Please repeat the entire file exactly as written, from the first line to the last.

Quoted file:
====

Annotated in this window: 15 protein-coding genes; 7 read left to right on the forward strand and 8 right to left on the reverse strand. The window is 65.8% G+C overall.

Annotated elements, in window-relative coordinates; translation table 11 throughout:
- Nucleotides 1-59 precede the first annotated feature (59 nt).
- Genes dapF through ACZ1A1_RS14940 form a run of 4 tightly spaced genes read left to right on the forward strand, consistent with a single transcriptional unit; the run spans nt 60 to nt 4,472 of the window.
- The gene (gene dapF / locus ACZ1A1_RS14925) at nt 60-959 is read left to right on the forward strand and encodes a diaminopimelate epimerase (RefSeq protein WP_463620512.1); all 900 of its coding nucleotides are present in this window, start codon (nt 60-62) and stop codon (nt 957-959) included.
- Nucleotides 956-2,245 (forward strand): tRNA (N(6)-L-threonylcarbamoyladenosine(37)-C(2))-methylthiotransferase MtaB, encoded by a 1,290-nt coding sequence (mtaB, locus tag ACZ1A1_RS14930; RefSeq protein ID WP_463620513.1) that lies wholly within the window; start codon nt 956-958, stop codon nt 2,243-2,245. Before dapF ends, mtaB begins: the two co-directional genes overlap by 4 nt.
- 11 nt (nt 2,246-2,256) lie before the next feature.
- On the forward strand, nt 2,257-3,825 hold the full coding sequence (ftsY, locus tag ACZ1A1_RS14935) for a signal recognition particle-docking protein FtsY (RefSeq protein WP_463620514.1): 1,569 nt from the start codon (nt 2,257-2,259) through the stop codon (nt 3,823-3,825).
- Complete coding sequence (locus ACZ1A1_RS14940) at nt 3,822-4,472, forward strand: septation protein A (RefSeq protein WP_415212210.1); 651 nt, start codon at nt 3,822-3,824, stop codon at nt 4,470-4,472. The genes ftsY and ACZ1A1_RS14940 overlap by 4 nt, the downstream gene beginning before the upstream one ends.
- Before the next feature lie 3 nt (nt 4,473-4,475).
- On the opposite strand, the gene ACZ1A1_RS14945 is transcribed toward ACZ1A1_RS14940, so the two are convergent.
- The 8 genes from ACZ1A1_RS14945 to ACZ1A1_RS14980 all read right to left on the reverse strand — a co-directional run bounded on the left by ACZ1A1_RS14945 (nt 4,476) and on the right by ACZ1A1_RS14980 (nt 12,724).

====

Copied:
Annotated in this window: 15 protein-coding genes; 7 read left to right on the forward strand and 8 right to left on the reverse strand. The window is 65.8% G+C overall.

Annotated elements, in window-relative coordinates; translation table 11 throughout:
- Nucleotides 1-59 precede the first annotated feature (59 nt).
- Genes dapF through ACZ1A1_RS14940 form a run of 4 tightly spaced genes read left to right on the forward strand, consistent with a single transcriptional unit; the run spans nt 60 to nt 4,472 of the window.
- The gene (gene dapF / locus ACZ1A1_RS14925) at nt 60-959 is read left to right on the forward strand and encodes a diaminopimelate epimerase (RefSeq protein WP_463620512.1); all 900 of its coding nucleotides are present in this window, start codon (nt 60-62) and stop codon (nt 957-959) included.
- Nucleotides 956-2,245 (forward strand): tRNA (N(6)-L-threonylcarbamoyladenosine(37)-C(2))-methylthiotransferase MtaB, encoded by a 1,290-nt coding sequence (mtaB, locus tag ACZ1A1_RS14930; RefSeq protein ID WP_463620513.1) that lies wholly within the window; start codon nt 956-958, stop codon nt 2,243-2,245. Before dapF ends, mtaB begins: the two co-directional genes overlap by 4 nt.
- 11 nt (nt 2,246-2,256) lie before the next feature.
- On the forward strand, nt 2,257-3,825 hold the full coding sequence (ftsY, locus tag ACZ1A1_RS14935) for a signal recognition particle-docking protein FtsY (RefSeq protein WP_463620514.1): 1,569 nt from the start codon (nt 2,257-2,259) through the stop codon (nt 3,823-3,825).
- Complete coding sequence (locus ACZ1A1_RS14940) at nt 3,822-4,472, forward strand: septation protein A (RefSeq protein WP_415212210.1); 651 nt, start codon at nt 3,822-3,824, stop codon at nt 4,470-4,472. The genes ftsY and ACZ1A1_RS14940 overlap by 4 nt, the downstream gene beginning before the upstream one ends.
- Before the next feature lie 3 nt (nt 4,473-4,475).
- On the opposite strand, the gene ACZ1A1_RS14945 is transcribed toward ACZ1A1_RS14940, so the two are convergent.
- The 8 genes from ACZ1A1_RS14945 to ACZ1A1_RS14980 all read right to left on the reverse strand — a co-directional run bounded on the left by ACZ1A1_RS14945 (nt 4,476) and on the right by ACZ1A1_RS14980 (nt 12,724).